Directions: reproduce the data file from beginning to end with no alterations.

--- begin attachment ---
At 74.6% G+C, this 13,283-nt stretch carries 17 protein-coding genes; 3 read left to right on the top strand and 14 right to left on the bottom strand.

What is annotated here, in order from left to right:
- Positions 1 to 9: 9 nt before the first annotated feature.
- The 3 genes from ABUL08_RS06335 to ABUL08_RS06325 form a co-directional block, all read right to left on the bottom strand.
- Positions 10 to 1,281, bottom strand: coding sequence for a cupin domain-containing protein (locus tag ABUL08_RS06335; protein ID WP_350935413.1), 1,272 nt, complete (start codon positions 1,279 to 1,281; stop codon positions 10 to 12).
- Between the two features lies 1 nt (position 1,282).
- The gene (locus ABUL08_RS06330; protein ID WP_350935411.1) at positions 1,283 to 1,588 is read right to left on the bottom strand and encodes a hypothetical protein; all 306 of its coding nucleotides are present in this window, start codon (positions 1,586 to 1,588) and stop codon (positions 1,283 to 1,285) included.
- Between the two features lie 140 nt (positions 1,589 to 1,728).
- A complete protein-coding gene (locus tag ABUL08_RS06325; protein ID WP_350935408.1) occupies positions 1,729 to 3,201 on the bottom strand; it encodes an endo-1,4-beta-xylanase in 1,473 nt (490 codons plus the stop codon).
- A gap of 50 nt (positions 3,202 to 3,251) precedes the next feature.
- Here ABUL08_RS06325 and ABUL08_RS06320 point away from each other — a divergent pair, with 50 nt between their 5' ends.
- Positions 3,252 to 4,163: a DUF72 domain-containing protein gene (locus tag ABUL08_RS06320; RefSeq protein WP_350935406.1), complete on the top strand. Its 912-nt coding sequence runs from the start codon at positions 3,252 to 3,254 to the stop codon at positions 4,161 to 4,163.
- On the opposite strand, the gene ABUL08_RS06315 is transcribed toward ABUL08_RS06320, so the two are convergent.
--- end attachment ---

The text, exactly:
At 74.6% G+C, this 13,283-nt stretch carries 17 protein-coding genes; 3 read left to right on the top strand and 14 right to left on the bottom strand.

What is annotated here, in order from left to right:
- Positions 1 to 9: 9 nt before the first annotated feature.
- The 3 genes from ABUL08_RS06335 to ABUL08_RS06325 form a co-directional block, all read right to left on the bottom strand.
- Positions 10 to 1,281, bottom strand: coding sequence for a cupin domain-containing protein (locus tag ABUL08_RS06335; protein ID WP_350935413.1), 1,272 nt, complete (start codon positions 1,279 to 1,281; stop codon positions 10 to 12).
- Between the two features lies 1 nt (position 1,282).
- The gene (locus ABUL08_RS06330; protein ID WP_350935411.1) at positions 1,283 to 1,588 is read right to left on the bottom strand and encodes a hypothetical protein; all 306 of its coding nucleotides are present in this window, start codon (positions 1,586 to 1,588) and stop codon (positions 1,283 to 1,285) included.
- Between the two features lie 140 nt (positions 1,589 to 1,728).
- A complete protein-coding gene (locus tag ABUL08_RS06325; protein ID WP_350935408.1) occupies positions 1,729 to 3,201 on the bottom strand; it encodes an endo-1,4-beta-xylanase in 1,473 nt (490 codons plus the stop codon).
- A gap of 50 nt (positions 3,202 to 3,251) precedes the next feature.
- Here ABUL08_RS06325 and ABUL08_RS06320 point away from each other — a divergent pair, with 50 nt between their 5' ends.
- Positions 3,252 to 4,163: a DUF72 domain-containing protein gene (locus tag ABUL08_RS06320; RefSeq protein WP_350935406.1), complete on the top strand. Its 912-nt coding sequence runs from the start codon at positions 3,252 to 3,254 to the stop codon at positions 4,161 to 4,163.
- On the opposite strand, the gene ABUL08_RS06315 is transcribed toward ABUL08_RS06320, so the two are convergent.